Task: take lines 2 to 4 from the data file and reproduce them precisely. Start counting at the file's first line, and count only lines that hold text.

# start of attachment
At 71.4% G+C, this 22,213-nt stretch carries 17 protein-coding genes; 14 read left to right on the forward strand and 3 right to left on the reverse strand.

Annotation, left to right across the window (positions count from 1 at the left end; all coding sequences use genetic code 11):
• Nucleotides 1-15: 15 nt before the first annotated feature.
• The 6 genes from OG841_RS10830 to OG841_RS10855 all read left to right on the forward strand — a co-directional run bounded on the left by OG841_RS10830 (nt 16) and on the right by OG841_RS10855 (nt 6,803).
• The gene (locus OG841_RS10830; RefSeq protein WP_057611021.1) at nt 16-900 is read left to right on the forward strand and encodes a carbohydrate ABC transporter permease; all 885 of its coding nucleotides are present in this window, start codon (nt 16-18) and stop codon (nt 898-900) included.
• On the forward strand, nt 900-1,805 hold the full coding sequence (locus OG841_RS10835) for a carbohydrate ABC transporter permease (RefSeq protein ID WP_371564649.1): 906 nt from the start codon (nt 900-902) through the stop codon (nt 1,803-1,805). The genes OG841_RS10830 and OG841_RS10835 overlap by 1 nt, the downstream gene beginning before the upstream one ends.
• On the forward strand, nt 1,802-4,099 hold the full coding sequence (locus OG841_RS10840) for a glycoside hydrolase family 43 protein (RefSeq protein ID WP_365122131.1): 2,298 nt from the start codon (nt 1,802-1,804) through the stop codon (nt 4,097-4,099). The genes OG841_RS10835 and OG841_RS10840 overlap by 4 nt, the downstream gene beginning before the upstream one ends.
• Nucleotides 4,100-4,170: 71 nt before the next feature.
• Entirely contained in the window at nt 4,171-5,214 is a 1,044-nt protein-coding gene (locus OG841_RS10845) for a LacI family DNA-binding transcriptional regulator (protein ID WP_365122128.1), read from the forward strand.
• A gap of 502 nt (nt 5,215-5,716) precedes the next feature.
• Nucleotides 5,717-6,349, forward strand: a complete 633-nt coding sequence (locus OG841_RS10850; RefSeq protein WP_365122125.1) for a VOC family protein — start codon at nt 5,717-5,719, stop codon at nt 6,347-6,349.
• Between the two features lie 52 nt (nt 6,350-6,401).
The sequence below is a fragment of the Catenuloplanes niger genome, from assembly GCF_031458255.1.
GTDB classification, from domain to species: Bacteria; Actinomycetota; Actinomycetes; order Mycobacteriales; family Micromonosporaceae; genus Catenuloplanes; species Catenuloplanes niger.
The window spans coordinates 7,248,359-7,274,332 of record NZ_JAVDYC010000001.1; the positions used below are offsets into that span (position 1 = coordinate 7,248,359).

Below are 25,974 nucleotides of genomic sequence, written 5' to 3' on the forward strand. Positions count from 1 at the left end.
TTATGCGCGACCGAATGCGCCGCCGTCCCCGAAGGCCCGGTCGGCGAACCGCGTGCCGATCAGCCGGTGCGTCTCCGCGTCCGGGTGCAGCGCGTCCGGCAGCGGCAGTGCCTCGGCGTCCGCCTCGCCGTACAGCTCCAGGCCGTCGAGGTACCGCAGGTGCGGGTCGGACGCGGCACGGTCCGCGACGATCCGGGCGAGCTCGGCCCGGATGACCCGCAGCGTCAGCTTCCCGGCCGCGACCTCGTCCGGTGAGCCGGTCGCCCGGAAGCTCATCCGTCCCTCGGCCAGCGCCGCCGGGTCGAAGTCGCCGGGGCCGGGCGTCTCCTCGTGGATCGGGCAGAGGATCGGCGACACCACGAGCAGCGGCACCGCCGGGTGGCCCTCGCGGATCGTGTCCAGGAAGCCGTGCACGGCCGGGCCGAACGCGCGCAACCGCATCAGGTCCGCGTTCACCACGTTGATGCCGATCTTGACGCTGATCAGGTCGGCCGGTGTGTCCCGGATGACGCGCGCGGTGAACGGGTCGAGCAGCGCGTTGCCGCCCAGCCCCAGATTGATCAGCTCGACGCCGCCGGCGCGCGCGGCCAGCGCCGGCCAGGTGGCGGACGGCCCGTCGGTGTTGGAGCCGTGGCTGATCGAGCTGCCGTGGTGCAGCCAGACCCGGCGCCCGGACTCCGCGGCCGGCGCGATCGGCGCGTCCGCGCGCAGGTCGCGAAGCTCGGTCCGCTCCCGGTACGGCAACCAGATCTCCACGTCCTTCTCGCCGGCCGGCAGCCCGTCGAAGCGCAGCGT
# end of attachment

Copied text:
Annotation, left to right across the window (positions count from 1 at the left end; all coding sequences use genetic code 11):
• Nucleotides 1-15: 15 nt before the first annotated feature.
• The 6 genes from OG841_RS10830 to OG841_RS10855 all read left to right on the forward strand — a co-directional run bounded on the left by OG841_RS10830 (nt 16) and on the right by OG841_RS10855 (nt 6,803).